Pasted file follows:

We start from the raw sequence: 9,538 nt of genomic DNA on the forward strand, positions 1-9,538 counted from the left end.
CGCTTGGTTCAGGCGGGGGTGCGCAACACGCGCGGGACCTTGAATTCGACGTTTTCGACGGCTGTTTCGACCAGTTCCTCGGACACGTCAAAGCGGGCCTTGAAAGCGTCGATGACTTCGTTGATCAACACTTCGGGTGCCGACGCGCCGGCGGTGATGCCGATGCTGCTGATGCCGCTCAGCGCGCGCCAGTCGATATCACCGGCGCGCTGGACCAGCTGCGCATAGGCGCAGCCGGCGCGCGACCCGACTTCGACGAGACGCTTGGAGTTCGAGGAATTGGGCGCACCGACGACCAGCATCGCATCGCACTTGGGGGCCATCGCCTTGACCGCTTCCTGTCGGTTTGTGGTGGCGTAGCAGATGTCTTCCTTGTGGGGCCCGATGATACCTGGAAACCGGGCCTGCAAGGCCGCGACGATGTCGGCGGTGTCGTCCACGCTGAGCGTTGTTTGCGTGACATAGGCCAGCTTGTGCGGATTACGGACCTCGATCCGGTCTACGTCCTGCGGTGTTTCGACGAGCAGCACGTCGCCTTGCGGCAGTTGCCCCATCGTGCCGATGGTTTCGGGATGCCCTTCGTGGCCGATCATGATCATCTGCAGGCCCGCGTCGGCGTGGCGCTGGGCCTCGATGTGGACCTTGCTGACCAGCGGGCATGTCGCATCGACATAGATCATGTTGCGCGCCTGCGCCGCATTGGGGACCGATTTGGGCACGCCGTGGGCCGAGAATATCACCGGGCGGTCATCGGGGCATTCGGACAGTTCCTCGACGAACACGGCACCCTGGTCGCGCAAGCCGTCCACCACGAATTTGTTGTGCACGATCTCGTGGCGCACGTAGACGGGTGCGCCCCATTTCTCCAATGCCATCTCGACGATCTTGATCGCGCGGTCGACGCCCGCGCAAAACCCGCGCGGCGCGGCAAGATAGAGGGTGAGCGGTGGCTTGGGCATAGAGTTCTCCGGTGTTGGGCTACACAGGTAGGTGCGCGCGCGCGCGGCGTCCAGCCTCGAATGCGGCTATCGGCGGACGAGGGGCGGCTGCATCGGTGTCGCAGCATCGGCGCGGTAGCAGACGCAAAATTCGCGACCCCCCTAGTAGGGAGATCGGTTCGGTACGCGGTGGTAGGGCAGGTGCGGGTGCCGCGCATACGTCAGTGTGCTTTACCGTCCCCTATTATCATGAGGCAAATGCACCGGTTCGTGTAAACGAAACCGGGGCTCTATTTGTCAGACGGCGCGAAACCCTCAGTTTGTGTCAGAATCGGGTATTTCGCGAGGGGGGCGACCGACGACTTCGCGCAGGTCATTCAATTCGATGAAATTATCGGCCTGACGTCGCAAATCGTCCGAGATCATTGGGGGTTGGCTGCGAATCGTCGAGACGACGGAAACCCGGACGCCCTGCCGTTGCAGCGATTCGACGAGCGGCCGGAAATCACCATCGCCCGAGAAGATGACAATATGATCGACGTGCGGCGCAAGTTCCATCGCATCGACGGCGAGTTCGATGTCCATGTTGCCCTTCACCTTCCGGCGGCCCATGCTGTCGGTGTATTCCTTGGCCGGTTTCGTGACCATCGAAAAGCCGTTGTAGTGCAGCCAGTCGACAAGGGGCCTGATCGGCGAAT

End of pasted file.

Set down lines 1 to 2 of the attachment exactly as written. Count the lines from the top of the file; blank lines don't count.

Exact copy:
We start from the raw sequence: 9,538 nt of genomic DNA on the forward strand, positions 1-9,538 counted from the left end.
CGCTTGGTTCAGGCGGGGGTGCGCAACACGCGCGGGACCTTGAATTCGACGTTTTCGACGGCTGTTTCGACCAGTTCCTCGGACACGTCAAAGCGGGCCTTGAAAGCGTCGATGACTTCGTTGATCAACACTTCGGGTGCCGACGCGCCGGCGGTGATGCCGATGCTGCTGATGCCGCTCAGCGCGCGCCAGTCGATATCACCGGCGCGCTGGACCAGCTGCGCATAGGCGCAGCCGGCGCGCGACCCGACTTCGACGAGACGCTTGGAGTTCGAGGAATTGGGCGCACCGACGACCAGCATCGCATCGCACTTGGGGGCCATCGCCTTGACCGCTTCCTGTCGGTTTGTGGTGGCGTAGCAGATGTCTTCCTTGTGGGGCCCGATGATACCTGGAAACCGGGCCTGCAAGGCCGCGACGATGTCGGCGGTGTCGTCCACGCTGAGCGTTGTTTGCGTGACATAGGCCAGCTTGTGCGGATTACGGACCTCGATCCGGTCTACGTCCTGCGGTGTTTCGACGAGCAGCACGTCGCCTTGCGGCAGTTGCCCCATCGTGCCGATGGTTTCGGGATGCCCTTCGTGGCCGATCATGATCATCTGCAGGCCCGCGTCGGCGTGGCGCTGGGCCTCGATGTGGACCTTGCTGACCAGCGGGCATGTCGCATCGACATAGATCATGTTGCGCGCCTGCGCCGCATTGGGGACCGATTTGGGCACGCCGTGGGCCGAGAATATCACCGGGCGGTCATCGGGGCATTCGGACAGTTCCTCGACGAACACGGCACCCTGGTCGCGCAAGCCGTCCACCACGAATTTGTTGTGCACGATCTCGTGGCGCACGTAGACGGGTGCGCCCCATTTCTCCAATGCCATCTCGACGATCTTGATCGCGCGGTCGACGCCCGCGCAAAACCCGCGCGGCGCGGCAAGATAGAGGGTGAGCGGTGGCTTGGGCATAGAGTTCTCCGGTGTTGGGCTACACAGGTAGGTGCGCGCGCGCGCGGCGTCCAGCCTCGAATGCGGCTATCGGCGGACGAGGGGCGGCTGCATCGGTGTCGCAGCATCGGCGCGGTAGCAGACGCAAAATTCGCGACCCCCCTAGTAGGGAGATCGGTTCGGTACGCGGTGGTAGGGCAGGTGCGGGTGCCGCGCATACGTCAGTGTGCTTTACCGTCCCCTATTATCATGAGGCAAATGCACCGGTTCGTGTAAACGAAACCGGGGCTCTATTTGTCAGACGGCGCGAAACCCTCAGTTTGTGTCAGAATCGGGTATTTCGCGAGGGGGGCGACCGACGACTTCGCGCAGGTCATTCAATTCGATGAAATTATCGGCCTGACGTCGCAAATCGTCCGAGATCATTGGGGGTTGGCTGCGAATCGTCGAGACGACGGAAACCCGGACGCCCTGCCGTTGCAGCGATTCGACGAGCGGCCGGAAATCACCATCGCCCGAGAAGATGACAATATGATCGACGTGCGGCGCAAGTTCCATCGCATCGACGGCGAGTTCGATGTCCATGTTGCCCTTCACCTTCCGGCGGCCCATGCTGTCGGTGTATTCCTTGGCCGGTTTCGTGACCATCGAAAAGCCGTTGTAGTGCAGCCAGTCGACAAGGGGCCTGATCGGCGAAT